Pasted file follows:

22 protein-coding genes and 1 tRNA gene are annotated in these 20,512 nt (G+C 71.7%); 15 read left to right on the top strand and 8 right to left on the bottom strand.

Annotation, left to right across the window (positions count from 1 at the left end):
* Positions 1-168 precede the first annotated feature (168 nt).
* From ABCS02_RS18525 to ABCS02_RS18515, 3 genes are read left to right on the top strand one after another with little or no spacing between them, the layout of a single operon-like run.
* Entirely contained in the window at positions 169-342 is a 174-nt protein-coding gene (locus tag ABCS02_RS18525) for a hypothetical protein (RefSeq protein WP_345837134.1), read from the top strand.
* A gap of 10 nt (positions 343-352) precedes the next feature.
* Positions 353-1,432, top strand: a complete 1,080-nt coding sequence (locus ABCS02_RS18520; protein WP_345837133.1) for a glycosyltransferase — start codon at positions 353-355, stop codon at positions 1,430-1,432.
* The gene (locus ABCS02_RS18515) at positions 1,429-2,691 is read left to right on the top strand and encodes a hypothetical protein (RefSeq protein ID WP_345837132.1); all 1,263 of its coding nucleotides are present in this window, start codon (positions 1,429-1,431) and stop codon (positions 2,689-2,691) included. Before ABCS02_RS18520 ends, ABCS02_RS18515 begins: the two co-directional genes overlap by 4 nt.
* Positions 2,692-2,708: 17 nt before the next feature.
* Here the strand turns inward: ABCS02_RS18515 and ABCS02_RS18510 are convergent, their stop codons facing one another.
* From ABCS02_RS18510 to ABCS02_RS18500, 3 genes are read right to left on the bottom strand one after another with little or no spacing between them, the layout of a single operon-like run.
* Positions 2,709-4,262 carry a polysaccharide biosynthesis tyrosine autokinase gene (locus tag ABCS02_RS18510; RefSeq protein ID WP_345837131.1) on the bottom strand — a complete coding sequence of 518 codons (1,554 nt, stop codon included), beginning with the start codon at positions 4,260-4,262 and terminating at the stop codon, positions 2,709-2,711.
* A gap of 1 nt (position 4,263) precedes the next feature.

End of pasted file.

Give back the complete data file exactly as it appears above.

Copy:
22 protein-coding genes and 1 tRNA gene are annotated in these 20,512 nt (G+C 71.7%); 15 read left to right on the top strand and 8 right to left on the bottom strand.

Annotation, left to right across the window (positions count from 1 at the left end):
* Positions 1-168 precede the first annotated feature (168 nt).
* From ABCS02_RS18525 to ABCS02_RS18515, 3 genes are read left to right on the top strand one after another with little or no spacing between them, the layout of a single operon-like run.
* Entirely contained in the window at positions 169-342 is a 174-nt protein-coding gene (locus tag ABCS02_RS18525) for a hypothetical protein (RefSeq protein WP_345837134.1), read from the top strand.
* A gap of 10 nt (positions 343-352) precedes the next feature.
* Positions 353-1,432, top strand: a complete 1,080-nt coding sequence (locus ABCS02_RS18520; protein WP_345837133.1) for a glycosyltransferase — start codon at positions 353-355, stop codon at positions 1,430-1,432.
* The gene (locus ABCS02_RS18515) at positions 1,429-2,691 is read left to right on the top strand and encodes a hypothetical protein (RefSeq protein ID WP_345837132.1); all 1,263 of its coding nucleotides are present in this window, start codon (positions 1,429-1,431) and stop codon (positions 2,689-2,691) included. Before ABCS02_RS18520 ends, ABCS02_RS18515 begins: the two co-directional genes overlap by 4 nt.
* Positions 2,692-2,708: 17 nt before the next feature.
* Here the strand turns inward: ABCS02_RS18515 and ABCS02_RS18510 are convergent, their stop codons facing one another.
* From ABCS02_RS18510 to ABCS02_RS18500, 3 genes are read right to left on the bottom strand one after another with little or no spacing between them, the layout of a single operon-like run.
* Positions 2,709-4,262 carry a polysaccharide biosynthesis tyrosine autokinase gene (locus tag ABCS02_RS18510; RefSeq protein ID WP_345837131.1) on the bottom strand — a complete coding sequence of 518 codons (1,554 nt, stop codon included), beginning with the start codon at positions 4,260-4,262 and terminating at the stop codon, positions 2,709-2,711.
* A gap of 1 nt (position 4,263) precedes the next feature.